Perovskite materials: Neutrons show twinning in halide perovskites

Dr. Michael Tovar working at FALCON at the neutron Source BER II.

Dr. Michael Tovar working at FALCON at the neutron Source BER II. © HZB

The Laue camera captured the diffraction pattern.

The Laue camera captured the diffraction pattern. © HZB

Solar cells based on hybrid halide perovskites achieve high efficiencies. These mixed organic-inorganic semiconductors are usually produced as thin films of microcrystals. An investigation with the Laue camera at the neutron source BER II could now clarify that twinning occurs during crystallisation even at room temperature. This insight is helpful for optimising production processes of halide perovskites. 

A good ten years ago, research teams discovered the class of semi-organic halide perovskites, which are now making a rapid career as new materials for solar cells. The mixed organic-inorganic semiconductors achieved efficiencies of over 25 percent within a few years. They take their name from their basic structure, which is very similar to that of the mineral perovskite (CaTiO3), but contains other components: halide anions, lead cations and organic molecular cations.

MAPI examined

In the case of the most important compound of the class, methylammonium lead iodide CH3NH3PbI3 (usually abbreviated as MAPI), which was also studied here, the molecular cations are methylammonium cations and the anions are iodide anions. Although more than 4000 publications on halide perovskites have appeared in 2019 alone, it has not yet been possible to fully understand their structure. In the case of MAPI this was attributed, among other things, to the fact that they are produced as polycrystalline films at elevated temperature and it was assumed that twinning occurs when they are cooled to room temperature.

Close examination with neutrons

The formation of twins is complex and can significantly change the material properties. It is therefore exciting to investigate this process more closely. "We have now crystallised MAPI at room temperature and analysed the crystals thus formed with the Laue camera Falcon on BER II," says Dr. Joachim Breternitz, HZB. Together with his colleagues Prof. Susan Schorr and Dr. Michael Tovar, he was able to determine from the data that crystals grown at room temperature also form twins. This gives a new insight into the crystallization and growth process of MAPI. "Our results indicate that the crystallisation nuclei have a higher symmetry than the bulk crystals," explains Breternitz.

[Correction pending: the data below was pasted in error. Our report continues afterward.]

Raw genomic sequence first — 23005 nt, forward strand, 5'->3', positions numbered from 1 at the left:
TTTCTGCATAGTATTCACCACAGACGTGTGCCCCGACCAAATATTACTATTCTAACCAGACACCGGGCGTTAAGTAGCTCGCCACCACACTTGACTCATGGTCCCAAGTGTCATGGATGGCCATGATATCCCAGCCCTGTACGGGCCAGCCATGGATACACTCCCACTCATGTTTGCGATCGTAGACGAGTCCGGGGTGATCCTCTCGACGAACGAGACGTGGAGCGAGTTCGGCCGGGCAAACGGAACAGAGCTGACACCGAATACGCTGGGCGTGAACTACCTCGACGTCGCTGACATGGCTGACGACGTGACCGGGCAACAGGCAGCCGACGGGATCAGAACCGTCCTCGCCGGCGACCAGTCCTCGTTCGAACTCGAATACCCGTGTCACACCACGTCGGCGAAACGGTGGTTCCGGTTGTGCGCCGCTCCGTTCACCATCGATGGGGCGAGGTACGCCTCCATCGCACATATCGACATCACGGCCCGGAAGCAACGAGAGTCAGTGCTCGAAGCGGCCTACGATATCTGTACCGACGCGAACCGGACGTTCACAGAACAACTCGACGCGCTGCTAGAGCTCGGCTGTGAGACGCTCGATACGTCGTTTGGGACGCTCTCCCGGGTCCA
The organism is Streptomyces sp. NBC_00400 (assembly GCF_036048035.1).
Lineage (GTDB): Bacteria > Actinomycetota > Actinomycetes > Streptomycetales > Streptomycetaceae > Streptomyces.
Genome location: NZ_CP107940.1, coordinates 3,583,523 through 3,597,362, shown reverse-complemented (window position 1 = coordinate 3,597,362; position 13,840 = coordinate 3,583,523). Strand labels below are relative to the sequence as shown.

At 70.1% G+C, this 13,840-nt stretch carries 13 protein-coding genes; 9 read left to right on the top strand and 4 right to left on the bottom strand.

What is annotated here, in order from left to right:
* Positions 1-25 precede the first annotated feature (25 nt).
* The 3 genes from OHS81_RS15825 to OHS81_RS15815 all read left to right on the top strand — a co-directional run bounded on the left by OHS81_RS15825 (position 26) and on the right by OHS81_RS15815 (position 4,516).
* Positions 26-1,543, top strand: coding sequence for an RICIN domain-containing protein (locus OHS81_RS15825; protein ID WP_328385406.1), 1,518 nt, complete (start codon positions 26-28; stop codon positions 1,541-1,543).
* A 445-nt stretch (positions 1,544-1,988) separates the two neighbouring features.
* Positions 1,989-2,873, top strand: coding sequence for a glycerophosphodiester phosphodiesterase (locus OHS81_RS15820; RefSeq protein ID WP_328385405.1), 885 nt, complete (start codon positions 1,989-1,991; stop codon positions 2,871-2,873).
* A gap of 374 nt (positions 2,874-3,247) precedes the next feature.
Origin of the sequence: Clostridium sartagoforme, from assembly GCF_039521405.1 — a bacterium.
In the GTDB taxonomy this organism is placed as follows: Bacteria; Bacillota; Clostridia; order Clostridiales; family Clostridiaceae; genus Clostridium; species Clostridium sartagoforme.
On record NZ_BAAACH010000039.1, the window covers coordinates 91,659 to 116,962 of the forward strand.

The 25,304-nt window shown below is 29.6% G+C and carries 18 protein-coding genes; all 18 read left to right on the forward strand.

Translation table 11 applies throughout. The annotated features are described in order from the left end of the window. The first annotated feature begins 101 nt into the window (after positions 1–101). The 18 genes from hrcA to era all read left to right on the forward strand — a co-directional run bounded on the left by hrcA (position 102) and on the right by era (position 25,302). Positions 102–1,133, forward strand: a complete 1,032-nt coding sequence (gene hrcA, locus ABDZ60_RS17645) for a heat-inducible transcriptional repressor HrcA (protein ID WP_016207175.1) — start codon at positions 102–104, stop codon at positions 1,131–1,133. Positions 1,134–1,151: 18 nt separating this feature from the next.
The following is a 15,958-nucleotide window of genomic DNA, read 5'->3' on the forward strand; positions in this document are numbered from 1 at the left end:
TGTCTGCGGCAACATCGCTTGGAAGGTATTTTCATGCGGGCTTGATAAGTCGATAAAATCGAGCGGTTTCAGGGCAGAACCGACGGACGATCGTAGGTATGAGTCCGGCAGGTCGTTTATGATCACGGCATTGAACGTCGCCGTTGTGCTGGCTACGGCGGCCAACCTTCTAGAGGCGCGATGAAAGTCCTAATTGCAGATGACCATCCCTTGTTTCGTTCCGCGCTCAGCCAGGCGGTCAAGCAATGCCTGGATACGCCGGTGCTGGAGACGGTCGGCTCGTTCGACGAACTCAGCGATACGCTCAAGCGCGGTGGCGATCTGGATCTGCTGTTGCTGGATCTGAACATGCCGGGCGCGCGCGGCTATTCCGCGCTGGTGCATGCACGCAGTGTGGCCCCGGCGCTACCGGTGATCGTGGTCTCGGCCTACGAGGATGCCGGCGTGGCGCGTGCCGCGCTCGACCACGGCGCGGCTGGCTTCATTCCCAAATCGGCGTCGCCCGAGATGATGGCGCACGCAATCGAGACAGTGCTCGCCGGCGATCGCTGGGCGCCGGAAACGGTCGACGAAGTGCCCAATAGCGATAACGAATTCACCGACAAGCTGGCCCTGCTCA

With these insights, the synthesis of the technologically important thin films can be specifically optimised.

The neutron source BER II has provided neutrons for research until its scheduled shutdown in December 2019. "This was one of our last experiments at FALCON on BER II and I hope that we were able to make useful contributions right up to the end," says Breternitz.


You might also be interested in

  • Quantsol Summer School 2024 - Call for Application
    Quantsol Summer School 2024 - Call for Application
    Registration for Quantsol is now open!

    The International Summer School on Photovoltaics and New Concepts of Quantum Solar Energy Conversion (Quantsol) will be held in September 1-8, 2024 in Hirschegg, Kleinwalsertal, Austria. The school is organised by the Helmholtz-Zentrum Berlin and the Technical University of Ilmenau. Applications can be submitted through the school’s homepage until Friday 31st of May 2024, 23.59h CET.

  • A simpler way to inorganic perovskite solar cells
    Science Highlight
    A simpler way to inorganic perovskite solar cells
    Inorganic perovskite solar cells made of CsPbI3 are stable over the long term and achieve good efficiencies. A team led by Prof. Antonio Abate has now analysed surfaces and interfaces of CsPbI3 films, produced under different conditions, at BESSY II. The results show that annealing in ambient air does not have an adverse effect on the optoelectronic properties of the semiconductor film, but actually results in fewer defects. This could further simplify the mass production of inorganic perovskite solar cells.
  • Spintronics: A new path to room temperature swirling spin textures
    Science Highlight
    Spintronics: A new path to room temperature swirling spin textures
    A team at HZB has investigated a new, simple method at BESSY II that can be used to create stable radial magnetic vortices in magnetic thin films.